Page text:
Gun laws under question

Anti-gun violence advocates say community safety may be jeopardised because Australian states and territories are not adhering to the National Firearms Agreement.

A recent report, by University of Sydney researchers, raised serious concerns about children and guns after finding no jurisdiction was fully compliant to an NFA provision which states all gun license applicants must be at least 18 years old.

The report, commissioned by Gun Control Australia, found Western Australia was one of the worst performing states, with no minimum age stipulation in its own legislation.

Gun Control Australia chairman Samantha Lee said Australian gun laws were being diluted by political pressure from gun groups.

“As each jurisdiction waters down our gun laws, the national approach to gun regulations begins to collapse,” Ms Lee said.

“The safety of the community will be placed in jeopardy if gun laws continue to be eroded.”

A spokesperson from anti-gun violence group Alannah & Madeline Foundation said childrens’ lives depended on firearm owners exercising the highest level of care.

“Safety must be the most important issue when considering firearm regulations,” the spokesperson said

“It is critical that there are significant consequences for any firearm owner who fails to properly meet safety, storage and security requirements for weapons.

“This is why we are puzzled and concerned about any changes to firearms and weapons legislation.”

Shooters Union of Western Australia president Paul Peake said shooting enthusiasts were often misunderstood and were not in favour of unvetted access to firearms.

“All we are interested in is fair and reasonable, and that’s where it comes down to a debate on what constitutes fair and reasonable,” Mr Peake said.

“We shouldn’t have a situation where any maniac can walk into a gun store and walk out with a firearm.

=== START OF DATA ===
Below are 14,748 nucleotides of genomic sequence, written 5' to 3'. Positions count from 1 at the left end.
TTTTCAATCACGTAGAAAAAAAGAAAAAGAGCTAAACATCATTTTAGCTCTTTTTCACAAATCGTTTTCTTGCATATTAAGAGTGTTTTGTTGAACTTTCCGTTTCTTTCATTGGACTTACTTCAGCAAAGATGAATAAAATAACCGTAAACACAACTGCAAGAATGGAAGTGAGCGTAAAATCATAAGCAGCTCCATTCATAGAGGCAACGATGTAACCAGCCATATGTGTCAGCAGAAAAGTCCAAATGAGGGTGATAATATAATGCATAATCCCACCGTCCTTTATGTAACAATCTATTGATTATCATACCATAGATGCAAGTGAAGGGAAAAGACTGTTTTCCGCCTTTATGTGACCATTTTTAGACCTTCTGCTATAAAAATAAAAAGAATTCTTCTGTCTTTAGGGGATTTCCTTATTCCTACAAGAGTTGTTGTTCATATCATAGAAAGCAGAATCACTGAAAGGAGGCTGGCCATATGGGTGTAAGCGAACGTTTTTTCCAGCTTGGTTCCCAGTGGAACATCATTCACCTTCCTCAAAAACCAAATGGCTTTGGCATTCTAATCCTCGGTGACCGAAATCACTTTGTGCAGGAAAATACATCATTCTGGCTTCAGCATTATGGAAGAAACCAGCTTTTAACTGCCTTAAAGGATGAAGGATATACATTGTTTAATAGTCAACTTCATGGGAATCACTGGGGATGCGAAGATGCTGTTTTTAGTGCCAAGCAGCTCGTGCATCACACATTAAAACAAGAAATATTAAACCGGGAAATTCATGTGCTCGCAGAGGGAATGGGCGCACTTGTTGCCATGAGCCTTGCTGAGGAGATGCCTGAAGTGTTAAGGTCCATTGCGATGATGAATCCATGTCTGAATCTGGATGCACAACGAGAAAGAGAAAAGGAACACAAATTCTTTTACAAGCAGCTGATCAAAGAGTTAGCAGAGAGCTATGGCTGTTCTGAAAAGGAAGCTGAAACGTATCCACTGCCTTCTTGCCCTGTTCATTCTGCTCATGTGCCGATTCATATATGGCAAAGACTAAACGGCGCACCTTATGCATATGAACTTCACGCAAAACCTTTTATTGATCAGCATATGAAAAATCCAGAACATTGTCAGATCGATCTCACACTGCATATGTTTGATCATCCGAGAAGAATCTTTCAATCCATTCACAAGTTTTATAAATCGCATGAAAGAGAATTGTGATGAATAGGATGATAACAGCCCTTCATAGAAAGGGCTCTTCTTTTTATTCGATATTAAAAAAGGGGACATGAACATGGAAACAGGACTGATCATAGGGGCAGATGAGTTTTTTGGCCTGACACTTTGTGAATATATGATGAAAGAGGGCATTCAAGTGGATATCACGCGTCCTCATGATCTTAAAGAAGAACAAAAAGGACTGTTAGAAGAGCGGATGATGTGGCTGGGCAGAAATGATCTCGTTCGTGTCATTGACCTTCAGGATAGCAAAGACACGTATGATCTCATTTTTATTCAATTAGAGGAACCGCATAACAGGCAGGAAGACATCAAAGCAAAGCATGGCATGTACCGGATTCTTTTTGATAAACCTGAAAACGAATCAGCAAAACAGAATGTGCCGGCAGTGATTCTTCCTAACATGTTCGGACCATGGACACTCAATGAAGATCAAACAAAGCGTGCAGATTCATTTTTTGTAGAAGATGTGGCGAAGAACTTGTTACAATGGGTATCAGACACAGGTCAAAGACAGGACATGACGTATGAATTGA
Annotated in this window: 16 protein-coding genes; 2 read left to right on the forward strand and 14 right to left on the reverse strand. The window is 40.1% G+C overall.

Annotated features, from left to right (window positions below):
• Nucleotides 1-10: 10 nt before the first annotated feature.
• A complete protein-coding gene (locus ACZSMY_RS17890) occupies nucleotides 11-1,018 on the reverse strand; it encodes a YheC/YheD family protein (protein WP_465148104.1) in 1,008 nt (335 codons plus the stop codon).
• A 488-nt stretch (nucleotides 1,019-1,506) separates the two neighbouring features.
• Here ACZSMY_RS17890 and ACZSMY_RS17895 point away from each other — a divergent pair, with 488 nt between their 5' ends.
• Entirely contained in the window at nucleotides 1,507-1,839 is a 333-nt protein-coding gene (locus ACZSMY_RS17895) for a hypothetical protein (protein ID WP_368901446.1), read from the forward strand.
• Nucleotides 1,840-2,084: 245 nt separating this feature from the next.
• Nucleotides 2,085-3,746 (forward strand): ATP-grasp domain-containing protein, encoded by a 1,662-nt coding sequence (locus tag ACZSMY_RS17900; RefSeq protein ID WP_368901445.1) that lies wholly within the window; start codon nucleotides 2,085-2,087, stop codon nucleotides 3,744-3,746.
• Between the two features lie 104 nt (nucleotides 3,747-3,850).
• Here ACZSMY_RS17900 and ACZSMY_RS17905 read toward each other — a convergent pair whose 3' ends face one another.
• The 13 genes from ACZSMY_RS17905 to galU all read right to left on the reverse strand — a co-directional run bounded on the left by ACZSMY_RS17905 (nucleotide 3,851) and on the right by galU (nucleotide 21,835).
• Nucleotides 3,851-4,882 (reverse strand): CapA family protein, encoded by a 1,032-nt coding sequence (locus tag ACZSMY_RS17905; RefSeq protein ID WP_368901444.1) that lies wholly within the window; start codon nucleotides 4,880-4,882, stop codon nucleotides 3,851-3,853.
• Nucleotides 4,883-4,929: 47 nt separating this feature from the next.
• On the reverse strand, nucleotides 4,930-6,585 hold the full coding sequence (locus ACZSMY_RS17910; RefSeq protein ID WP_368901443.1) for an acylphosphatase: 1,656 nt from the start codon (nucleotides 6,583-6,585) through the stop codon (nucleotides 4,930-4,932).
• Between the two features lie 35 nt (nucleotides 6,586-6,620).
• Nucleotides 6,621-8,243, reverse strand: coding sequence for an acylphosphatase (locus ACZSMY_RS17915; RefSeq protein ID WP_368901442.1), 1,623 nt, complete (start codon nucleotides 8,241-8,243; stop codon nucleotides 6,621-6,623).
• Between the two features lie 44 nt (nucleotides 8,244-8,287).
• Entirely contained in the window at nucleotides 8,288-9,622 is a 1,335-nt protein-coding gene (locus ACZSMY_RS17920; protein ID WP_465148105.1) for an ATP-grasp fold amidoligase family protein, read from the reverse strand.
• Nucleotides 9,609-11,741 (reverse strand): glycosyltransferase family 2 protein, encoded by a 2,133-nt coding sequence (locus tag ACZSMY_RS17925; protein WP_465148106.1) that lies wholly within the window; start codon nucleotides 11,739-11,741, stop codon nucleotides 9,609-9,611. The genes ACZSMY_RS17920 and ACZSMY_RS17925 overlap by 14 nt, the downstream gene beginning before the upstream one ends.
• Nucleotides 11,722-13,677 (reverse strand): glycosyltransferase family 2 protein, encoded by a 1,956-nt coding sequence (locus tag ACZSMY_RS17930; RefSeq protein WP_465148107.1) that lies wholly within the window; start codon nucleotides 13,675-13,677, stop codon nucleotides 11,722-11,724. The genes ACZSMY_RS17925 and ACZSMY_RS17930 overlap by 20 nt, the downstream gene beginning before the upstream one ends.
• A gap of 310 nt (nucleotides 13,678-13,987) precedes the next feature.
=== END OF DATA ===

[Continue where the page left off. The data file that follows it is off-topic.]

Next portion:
“I think the laws in WA, as they stand, are a reasonable compromise.”

The report comes after the conclusion of the national gun amnesty, which saw Western Australians surrender more than 1,200 firearms, 700 of those in the metropolitan area.

Ms Lee said research had shown gun amnesties with no legislative change produced no measurable decrease in violence.

“Amnesties are more effective if there is legislative change complementing the amnesty, such as banning of a certain class of firearm,” Ms Lee said.

“Amnesties look good but are more show than sound strategy to reduce gun violence.”

Mr Peake also said amnesties were ineffective.

“The people who are likely to be interested in firearms for nefarious purposes are very unlikely to be surrendering their firearms in an amnesty,” he said.

Alannah & Madeline Foundation was established following the deaths of sisters six-year-old Alannah and three-year-old Madeline Mikac, their mother and 32 others in the 1996 Port Arthur massacre.

“We need consistency to ensure the National Firearms Agreement 2017 stays intact,” the foundation spokesperson said.

Ms Lee said Prime Minister Malcolm Turnbull needed to encourage state leaders to recommit to the National Firearms Agreement.

“We would like our gun laws restored to what was agreed after the Port Arthur massacre and for any dangerous loopholes and legal anomalies to be eradicated,” Ms Lee said.

“It is going to take political courage.”

A spokesperson from the Prime Minister’s office said: “The Turnbull Government is continuing the Howard legacy of strong gun control laws. We are also seeking to increase penalties for gun traffickers, including with mandatory minimum sentences.

“The government’s National Gun Amnesty has led to more than 50,000 firearms being handed in across Australia.

“It has succeeded in keeping Australians safe, and confirms the resolute commitment of the Turnbull Government to national security.”

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